In the mid-1980s, some people attempted to "reclaim" the term. This is the meaning in the Ian Dury and the Blockheads song "Spasticus ", and it is also used in the Ben Elton book Gridlock. There is also a movie called "I'm Spasticus" (a wordplay on "I'm Spartacus"). The group 2NU best known for their early 90s Top 40 song "Ponderous" wrote a song called "Spaz Attack".

The current understanding of the word is well-illustrated by a BBC survey in 2003, which found that "spastic" was the second most offensive term in the UK relating to disability (retard was deemed most offensive) . In 2007, Lynne Murphy, a linguist at the University of Sussexmarker, described the term as being "one of the most taboo insults to a British ear".

Evolution of the term in the United States

In American slang, the term "spaz" is largely inoffensive, and is generally understood as a casual word for clumsiness, sometimes associated with over excitement, excessive energy, or hyperactivity. Its usage has been documented as far back as the mid 1950s. In 1965, film critic Pauline Kael, explained to her readers, "The term that American teen-agers now use as the opposite of 'tough' is 'spaz'. A spaz is a person who is courteous to teachers, plans for a career..and believes in official values. A spaz is something like what adults still call a square." The New York Times columnist similarly explained to readers that spaz meant "You're strictly from 23-skidoo." Benjamin Zimmer, editor for American dictionaries at Oxford University Press and researcher at the University of Pennsylvaniamarker's Institute for Research in Cognitive Sciences, writes that by the mid 1960s the American usage of the term spaz shifted from "its original sense of 'spastic or physically uncoordinated person' to something more like 'nerdy, weird or uncool person.'" By contrast, in a June 2005 newsletter for "American Dialect Society", Zimmer reports that the "earliest [written] occurrence of uncoordinated "spaz" (as opposed to uncool "spaz")?" is found in Elastik Band's 1965 "undeniably tasteless garage-rock single" "Spazz".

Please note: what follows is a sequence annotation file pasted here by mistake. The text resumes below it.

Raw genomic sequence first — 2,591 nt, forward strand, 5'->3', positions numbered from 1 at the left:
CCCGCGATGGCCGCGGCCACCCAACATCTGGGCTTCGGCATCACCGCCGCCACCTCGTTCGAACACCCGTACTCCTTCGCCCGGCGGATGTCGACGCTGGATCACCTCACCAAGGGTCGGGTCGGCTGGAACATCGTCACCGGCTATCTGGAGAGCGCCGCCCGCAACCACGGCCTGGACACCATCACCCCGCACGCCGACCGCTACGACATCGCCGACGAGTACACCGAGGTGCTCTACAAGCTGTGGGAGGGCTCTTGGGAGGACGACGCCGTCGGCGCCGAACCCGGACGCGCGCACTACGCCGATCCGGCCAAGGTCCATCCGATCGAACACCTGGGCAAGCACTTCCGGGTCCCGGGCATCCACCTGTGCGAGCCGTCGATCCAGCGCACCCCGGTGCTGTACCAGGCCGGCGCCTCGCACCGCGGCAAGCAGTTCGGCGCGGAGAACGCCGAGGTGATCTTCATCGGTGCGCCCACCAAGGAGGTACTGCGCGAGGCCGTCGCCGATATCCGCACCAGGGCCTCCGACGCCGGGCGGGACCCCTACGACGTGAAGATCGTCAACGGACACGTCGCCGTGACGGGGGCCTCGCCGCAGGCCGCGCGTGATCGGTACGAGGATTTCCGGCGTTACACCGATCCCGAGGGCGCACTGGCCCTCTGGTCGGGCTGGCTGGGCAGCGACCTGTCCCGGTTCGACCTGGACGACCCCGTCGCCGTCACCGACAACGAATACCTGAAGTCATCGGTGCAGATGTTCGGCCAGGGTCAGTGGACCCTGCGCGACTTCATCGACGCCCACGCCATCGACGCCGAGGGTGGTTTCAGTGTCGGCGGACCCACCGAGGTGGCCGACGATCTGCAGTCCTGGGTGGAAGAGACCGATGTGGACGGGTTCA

Later in 1978, Steve Martin introduced a character Charles Knerlman, aka "Chaz the Spaz" on Saturday Night Live, in a skit with Bill Murray called "Nerds". Bill Murray later starred in the movie Meatballs which had a character named "Spaz." Both shows portrayed a spaz as a nerd or somebody uncool in a comic setting. Thus, while Blue Peter shaped the modern British understanding of the term, American viewers were being bombarded with a different image. In time, the term spaz, like its counterparts nerd and geek, lost its offensive nature and evolved into a term often used in self-deprecation.